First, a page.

What What What What…Does A Thrift Shop Look Like In Germany?

Back in 2012, Macklemore and Ryan Lewis vaunted the greatness of second hand bargain hunting in their hit single ‘Thrift Shop’. The song took us through a labyrinth of grandma and grandpa’s hand me downs, via urine stained tracksuit bottoms, before loosely settling on the message that the guys who had individualised their image thanks to second hand stores brought more game to the nightclub than the ‘ignorant’ label-hunting wannabes. But what did people do before thrift shops (or charity shops/second hand stores to fellow tea-drinkers) came into existence? Well, the chances are they visited the flea market (Brits see also ‘car-boot sale’ or ‘bring and buy’).


A flea market, like a journey through the looking glass into the arse end of wonderland, is quite simply incredible. Walmart et al might think they have managed to eliminate the competition by having everything under one roof; however, the flea market makes them look about as diverse as an X-Factor final. Where else, in the space of 50 metres, can you find items as eclectic as a Betamax player, a sculpture of a cat crafted out of a car engine, a 19th century fire-heating iron, and of course a 1m x 70cm painting of a vagina that was clearly lovingly crafted before the concept of ‘having a Brazilian’ went mainstream? But even more impressive than the array of goods for sale is the cornucopia of characters that populate the flea market, each with their own distinct shopping style and plan of attack.


This week it was my pleasure to play the role of custodian and salesman at a flea market in Heilbronn in Germany. The three hours spent trying to sell our wares (clothes that we are too fat to fit into now, hideous ornaments that seemed a good idea whilst we were on holiday, and old mobiles big enough to function as The Terminator’s heart) allowed us an insight into the categories, shopper profiles and stereotypes that most of our customers fell into. Know thy customer and read on for the inside track on the movers and shakers of the second hand universe…



A Helga is a woman who looks about 150 years old. She has skin the colour of weak custard and her default facial expression is a withering scowl that permits her to showcase her contempt for the shit that you have had the temerity to sell, and the prices that you dare to ask for the aforementioned detritus. She will normally be dressed as if she is permanently expecting a text message to tell her she is needed at a funeral, being resplendent with black garb and crucially a hat adorned with fur or feathers (also black). Haggling is not in her lexicon – her iron will makes it appear that she would be able to withstand Chinese water torture before she would concede 5 cents for the empty Hello Kitty mint holder she is after. She is too old to get cross with, despite the fact that she may be the rudest person you have ever met. In essence, a power-player of the flea market who is likely to leave with unparalleled value for money.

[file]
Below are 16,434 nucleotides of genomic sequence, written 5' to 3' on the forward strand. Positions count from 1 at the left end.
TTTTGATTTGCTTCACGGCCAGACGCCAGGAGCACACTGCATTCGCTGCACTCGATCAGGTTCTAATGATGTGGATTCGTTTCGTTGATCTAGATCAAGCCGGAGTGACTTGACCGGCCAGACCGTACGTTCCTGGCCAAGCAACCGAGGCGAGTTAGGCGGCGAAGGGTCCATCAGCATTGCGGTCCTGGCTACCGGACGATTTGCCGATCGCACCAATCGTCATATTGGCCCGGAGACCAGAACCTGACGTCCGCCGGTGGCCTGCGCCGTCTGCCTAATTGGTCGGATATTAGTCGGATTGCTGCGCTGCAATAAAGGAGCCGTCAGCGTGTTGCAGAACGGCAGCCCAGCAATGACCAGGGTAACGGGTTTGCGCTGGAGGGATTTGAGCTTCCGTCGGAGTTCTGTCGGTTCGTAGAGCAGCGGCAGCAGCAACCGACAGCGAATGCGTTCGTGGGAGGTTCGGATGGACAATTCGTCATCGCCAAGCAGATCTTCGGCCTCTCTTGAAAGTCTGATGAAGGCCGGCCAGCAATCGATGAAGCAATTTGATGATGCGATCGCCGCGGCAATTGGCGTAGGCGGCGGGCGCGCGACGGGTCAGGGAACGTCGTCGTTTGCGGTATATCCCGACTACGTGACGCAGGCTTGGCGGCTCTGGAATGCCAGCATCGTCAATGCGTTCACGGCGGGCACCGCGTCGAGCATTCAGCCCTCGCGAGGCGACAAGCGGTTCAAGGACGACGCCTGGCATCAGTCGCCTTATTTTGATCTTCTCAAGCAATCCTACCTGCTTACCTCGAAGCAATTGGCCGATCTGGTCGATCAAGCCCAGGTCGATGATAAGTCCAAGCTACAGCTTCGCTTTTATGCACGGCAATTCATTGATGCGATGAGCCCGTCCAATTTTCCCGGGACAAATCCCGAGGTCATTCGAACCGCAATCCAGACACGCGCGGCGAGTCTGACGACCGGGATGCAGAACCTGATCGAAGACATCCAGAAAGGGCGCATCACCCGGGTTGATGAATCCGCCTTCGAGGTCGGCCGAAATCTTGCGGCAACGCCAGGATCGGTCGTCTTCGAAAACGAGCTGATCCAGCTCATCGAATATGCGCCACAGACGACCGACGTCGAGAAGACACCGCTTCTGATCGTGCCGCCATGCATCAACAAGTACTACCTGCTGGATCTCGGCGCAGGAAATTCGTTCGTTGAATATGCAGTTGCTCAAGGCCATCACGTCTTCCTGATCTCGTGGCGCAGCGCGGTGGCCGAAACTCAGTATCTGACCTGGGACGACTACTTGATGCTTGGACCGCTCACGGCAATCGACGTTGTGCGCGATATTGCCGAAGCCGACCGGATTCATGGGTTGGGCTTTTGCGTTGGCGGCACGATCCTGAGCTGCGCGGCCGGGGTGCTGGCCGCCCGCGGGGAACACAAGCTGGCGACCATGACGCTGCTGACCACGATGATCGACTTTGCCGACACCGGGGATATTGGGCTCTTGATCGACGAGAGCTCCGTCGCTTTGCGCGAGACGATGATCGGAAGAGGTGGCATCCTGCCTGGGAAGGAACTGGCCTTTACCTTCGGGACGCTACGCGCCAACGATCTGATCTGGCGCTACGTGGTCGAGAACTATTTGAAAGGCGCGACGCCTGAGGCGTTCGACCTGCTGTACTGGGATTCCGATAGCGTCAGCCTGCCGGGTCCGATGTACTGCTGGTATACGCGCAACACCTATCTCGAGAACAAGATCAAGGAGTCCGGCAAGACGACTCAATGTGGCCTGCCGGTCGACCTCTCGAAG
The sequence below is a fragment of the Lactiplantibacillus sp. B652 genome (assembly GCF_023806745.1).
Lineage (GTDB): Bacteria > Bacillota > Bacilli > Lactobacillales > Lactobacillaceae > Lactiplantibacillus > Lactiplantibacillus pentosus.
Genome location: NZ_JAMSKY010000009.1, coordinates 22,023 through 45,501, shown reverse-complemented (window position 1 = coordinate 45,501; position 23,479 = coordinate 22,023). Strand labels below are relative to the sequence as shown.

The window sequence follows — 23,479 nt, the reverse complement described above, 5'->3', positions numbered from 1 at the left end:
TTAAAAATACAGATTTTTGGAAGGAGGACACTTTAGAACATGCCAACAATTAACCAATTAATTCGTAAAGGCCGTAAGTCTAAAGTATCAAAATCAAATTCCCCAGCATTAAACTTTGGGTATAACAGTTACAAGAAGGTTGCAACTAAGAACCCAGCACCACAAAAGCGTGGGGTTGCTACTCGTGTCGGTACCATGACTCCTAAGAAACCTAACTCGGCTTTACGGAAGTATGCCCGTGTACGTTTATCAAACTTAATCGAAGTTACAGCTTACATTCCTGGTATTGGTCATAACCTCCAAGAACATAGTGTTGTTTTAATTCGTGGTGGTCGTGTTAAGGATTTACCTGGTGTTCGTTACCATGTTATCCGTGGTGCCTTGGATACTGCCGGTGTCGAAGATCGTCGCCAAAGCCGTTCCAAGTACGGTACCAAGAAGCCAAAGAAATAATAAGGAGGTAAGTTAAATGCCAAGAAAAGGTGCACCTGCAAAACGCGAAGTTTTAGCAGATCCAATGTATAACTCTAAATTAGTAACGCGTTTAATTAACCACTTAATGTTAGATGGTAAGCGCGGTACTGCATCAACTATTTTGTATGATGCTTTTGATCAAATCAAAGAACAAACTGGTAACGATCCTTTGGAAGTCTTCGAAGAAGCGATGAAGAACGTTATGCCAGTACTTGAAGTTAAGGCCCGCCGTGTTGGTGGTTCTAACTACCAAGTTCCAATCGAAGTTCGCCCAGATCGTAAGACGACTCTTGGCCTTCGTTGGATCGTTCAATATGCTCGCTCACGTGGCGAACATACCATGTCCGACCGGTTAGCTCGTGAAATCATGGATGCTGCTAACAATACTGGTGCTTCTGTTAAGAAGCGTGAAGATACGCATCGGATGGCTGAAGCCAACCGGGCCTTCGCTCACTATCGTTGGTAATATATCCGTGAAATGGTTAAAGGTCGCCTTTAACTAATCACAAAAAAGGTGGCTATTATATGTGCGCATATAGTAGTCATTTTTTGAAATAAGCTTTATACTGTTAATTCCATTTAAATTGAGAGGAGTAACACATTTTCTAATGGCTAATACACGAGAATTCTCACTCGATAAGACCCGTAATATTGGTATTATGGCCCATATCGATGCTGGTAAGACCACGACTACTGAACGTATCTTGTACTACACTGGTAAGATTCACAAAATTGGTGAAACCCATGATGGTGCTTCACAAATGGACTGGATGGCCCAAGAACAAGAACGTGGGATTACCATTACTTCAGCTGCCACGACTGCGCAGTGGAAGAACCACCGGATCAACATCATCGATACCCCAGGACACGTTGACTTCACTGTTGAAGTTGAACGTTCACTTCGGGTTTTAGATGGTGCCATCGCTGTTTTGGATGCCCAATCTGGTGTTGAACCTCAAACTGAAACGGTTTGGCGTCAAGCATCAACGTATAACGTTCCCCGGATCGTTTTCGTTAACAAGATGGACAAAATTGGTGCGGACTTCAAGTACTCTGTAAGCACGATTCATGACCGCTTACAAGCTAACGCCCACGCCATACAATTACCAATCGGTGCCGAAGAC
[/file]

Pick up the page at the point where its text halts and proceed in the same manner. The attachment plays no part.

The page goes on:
A Walter is a middle-aged man who probably has an allotment where he grows his own hemp and sits in tie-dyed dungarees remembering the days when he used to attend nude-sculpting classes. The desperation to appear as an artisan is Walter’s primary motivation for visiting your stall. He will definitely sport some form of eye-catching facial hair, ranging from a Salvador Dali twisted moustache complete with wax, to a ten centimetre long goatee that would only ever look cool on a Tibetan ninja sitting on a stone chair in a mountain citadel. His clothing will be anything that makes him stand out without looking cutting edge, think Lederhosen, Bermuda shorts, neckerchief, Jacobean ruff etc. He is looking for any item that will fuel his delusion that he is a creative impresario; colouring pencils, finger paints and lurid materials will all be bought whilst he drops vague hints about an incredible project he is working on. If you make extended eye-contact with him and engage him in conversation then your day will begin to feel like setting clay and you will wish that you were born without ears.